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This blog is provided by Marie Miguel of BetterHelp.com as a companion to the Jon Wortmann interview on Innovating Leadership, Co-creating Our Future. This interview How Does the Brain Impact Leadership Resilience? aired on 9/11/18.
Years ago, when preparing for an education in business leadership it was basically all based around things like hiring, firing, and how to make more money to name a few. Nowadays, any kind of business management education you get it will include some forms of psychology courses. Because when you are a leader, you have to deal with people. Your job is not to run the business, it is to lead the employees and that means taking care of your employees so they can be motivated to be productive and efficient. Therefore, it is important to keep your employees happy and working in a pleasant working environment.
What is Emotional Intelligence?
Emotional intelligence is the ability to manage your own emotions and recognize and respond to any kind of emotional distress in others. By understanding your own emotions, you are much more able to deal with other people’s emotional issues and when you are in leadership, you have to be able to deal with your employee’s emotional issues. Some of the best leaders are those who have been trained in several types of psychology courses and know how to recognize subtle changes in their employees that could be very important. Some of the skills you need include:
- Understanding emotional triggers
- Only give negative feedback in a positive way
- Have excellent listening skills
- Know how to ask questions that will help you recognize others’ strengths
- Do not make automatic assumptions about employees’ behavior
- Communicate without judgement
- Encourage employees by boasting about their skills and achievements
- Make time to connect with your employees
- Appreciate your employees and make sure they know you appreciate them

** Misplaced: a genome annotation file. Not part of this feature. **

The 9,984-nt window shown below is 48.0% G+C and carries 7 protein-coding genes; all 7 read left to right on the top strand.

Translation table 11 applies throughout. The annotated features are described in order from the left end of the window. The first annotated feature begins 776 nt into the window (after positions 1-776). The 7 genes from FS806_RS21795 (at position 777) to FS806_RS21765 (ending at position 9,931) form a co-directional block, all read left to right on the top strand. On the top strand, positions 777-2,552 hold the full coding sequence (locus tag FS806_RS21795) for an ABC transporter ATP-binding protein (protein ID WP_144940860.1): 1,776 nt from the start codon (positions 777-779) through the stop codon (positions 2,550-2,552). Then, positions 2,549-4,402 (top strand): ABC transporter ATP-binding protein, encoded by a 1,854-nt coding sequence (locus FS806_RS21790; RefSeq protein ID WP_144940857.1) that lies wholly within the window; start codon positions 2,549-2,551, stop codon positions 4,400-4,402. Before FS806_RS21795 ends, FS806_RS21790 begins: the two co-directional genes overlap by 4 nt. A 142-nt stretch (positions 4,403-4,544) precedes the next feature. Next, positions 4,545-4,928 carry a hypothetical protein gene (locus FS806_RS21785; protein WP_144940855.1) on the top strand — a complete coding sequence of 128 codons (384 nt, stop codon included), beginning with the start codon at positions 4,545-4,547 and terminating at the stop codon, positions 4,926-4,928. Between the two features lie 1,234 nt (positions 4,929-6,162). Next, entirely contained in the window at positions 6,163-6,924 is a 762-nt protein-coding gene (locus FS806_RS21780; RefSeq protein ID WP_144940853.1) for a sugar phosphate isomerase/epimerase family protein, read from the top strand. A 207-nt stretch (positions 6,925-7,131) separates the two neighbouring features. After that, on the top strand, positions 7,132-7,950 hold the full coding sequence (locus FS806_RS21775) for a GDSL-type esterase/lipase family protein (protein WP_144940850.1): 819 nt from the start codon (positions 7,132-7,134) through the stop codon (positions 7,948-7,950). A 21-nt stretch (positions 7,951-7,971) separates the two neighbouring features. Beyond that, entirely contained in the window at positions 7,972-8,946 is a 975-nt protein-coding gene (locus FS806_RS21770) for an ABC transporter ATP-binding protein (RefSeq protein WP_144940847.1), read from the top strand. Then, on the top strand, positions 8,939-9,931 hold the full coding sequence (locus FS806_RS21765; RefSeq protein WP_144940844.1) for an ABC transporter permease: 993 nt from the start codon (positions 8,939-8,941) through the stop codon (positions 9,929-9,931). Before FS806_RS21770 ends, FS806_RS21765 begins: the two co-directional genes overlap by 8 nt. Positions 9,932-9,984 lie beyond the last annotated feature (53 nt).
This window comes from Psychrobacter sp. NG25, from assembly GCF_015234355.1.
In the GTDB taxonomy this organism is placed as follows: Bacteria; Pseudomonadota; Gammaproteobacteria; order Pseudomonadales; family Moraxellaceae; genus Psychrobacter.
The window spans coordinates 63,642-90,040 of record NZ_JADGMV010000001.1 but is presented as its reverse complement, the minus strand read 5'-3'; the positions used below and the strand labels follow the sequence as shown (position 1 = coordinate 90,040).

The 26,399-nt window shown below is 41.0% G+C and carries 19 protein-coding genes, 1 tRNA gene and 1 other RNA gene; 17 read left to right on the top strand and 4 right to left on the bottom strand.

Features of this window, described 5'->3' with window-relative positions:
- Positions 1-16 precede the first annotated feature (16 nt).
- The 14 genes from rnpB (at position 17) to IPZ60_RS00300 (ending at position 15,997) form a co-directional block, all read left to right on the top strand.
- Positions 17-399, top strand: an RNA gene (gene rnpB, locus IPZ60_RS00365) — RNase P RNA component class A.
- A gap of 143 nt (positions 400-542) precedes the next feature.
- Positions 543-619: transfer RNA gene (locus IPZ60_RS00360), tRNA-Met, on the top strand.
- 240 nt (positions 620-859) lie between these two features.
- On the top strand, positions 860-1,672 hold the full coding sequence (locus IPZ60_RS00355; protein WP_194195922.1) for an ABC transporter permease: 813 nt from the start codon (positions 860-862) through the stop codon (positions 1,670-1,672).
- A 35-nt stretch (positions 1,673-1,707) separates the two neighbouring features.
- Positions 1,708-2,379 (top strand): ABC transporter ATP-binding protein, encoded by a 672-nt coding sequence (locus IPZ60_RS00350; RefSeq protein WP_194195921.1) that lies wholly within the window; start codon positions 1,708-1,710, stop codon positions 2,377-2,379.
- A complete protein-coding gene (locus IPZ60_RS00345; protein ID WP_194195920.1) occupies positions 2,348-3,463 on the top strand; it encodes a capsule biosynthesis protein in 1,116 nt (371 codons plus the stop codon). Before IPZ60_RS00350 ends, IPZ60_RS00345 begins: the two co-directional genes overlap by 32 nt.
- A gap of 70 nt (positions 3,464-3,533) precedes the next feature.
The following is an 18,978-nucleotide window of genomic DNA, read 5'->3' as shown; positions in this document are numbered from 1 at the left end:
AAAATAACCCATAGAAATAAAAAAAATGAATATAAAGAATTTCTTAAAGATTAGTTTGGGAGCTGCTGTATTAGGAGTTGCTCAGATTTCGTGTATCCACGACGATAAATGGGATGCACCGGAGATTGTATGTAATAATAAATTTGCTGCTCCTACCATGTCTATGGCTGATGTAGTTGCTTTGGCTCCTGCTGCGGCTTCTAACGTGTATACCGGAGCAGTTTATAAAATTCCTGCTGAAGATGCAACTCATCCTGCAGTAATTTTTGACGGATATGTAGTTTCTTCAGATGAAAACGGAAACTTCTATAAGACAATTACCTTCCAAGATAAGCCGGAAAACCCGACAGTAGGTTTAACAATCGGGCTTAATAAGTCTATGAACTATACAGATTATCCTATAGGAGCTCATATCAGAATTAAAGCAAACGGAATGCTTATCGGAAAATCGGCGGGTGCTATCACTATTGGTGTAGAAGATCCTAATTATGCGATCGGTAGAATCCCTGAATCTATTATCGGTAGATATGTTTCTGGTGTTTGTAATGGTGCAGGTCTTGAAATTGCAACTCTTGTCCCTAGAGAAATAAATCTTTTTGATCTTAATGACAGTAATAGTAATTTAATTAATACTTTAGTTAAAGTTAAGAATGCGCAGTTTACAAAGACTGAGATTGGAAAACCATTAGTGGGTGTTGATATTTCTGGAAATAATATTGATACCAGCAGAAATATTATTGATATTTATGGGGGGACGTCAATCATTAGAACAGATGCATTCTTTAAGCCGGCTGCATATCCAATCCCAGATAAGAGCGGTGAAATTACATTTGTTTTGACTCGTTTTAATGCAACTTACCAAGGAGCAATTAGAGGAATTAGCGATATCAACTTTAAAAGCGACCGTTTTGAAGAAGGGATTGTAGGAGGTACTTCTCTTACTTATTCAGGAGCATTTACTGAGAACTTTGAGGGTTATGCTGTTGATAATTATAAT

Learning to Recognize Emotional Issues
As a leader you must be prepared to handle conflict and it is best for you to notice the subtle hints that something may be happening under the surface. Your employees are human and they have bad days of course, but if someone is acting different for more than a few days, have been avoiding others, isolating themselves, or just do not seem like themselves, you need to acknowledge that behavior and ask them what is going on and if you can help. A lot of times it can be handled by just communicating with the person. Maybe they have trouble at home, or they are anxious about money troubles or something else like that. Or it could be an issue at work where they are not getting along with someone. Whatever the reason, it is essential that you let them know that you care and that you will help if you can.
Communication is Key
Regardless of what the issue may be, when an employee has a mental or emotional problem, you need to talk to them and see what you can do to help them with whatever it is that is going on. There are programs through many businesses specifically to help your employees with mental health care and if you have one at your company, now is the time to suggest it. If you do not have a program at your work, tell your employee about other psychological services that can help them. For example, with online therapy from betterhelp.com, they can talk to a licensed professional online without needing an appointment. In fact, they do not even have to leave their house. Just make sure your employees know that they can come to you if needed and that it will not affect their job in any way.
Check out the companion interview and past episodes of Innovating Leadership, Co-creating Our Future, via iTunes, Google Play, TuneIn, Stitcher, Spotify and iHeartRADIO. Stay up-to-date on new shows airing by following the Innovative Leadership Institute LinkedIn.
About the Author
Marie Miguel has been a writing and research expert for nearly a decade, covering a variety of health- related topics. Currently, she is contributing to the expansion and growth of a free online mental health resource with BetterHelp.com. With an interest and dedication to addressing stigmas associated with mental health, she continues to specifically target subjects related to anxiety and depression.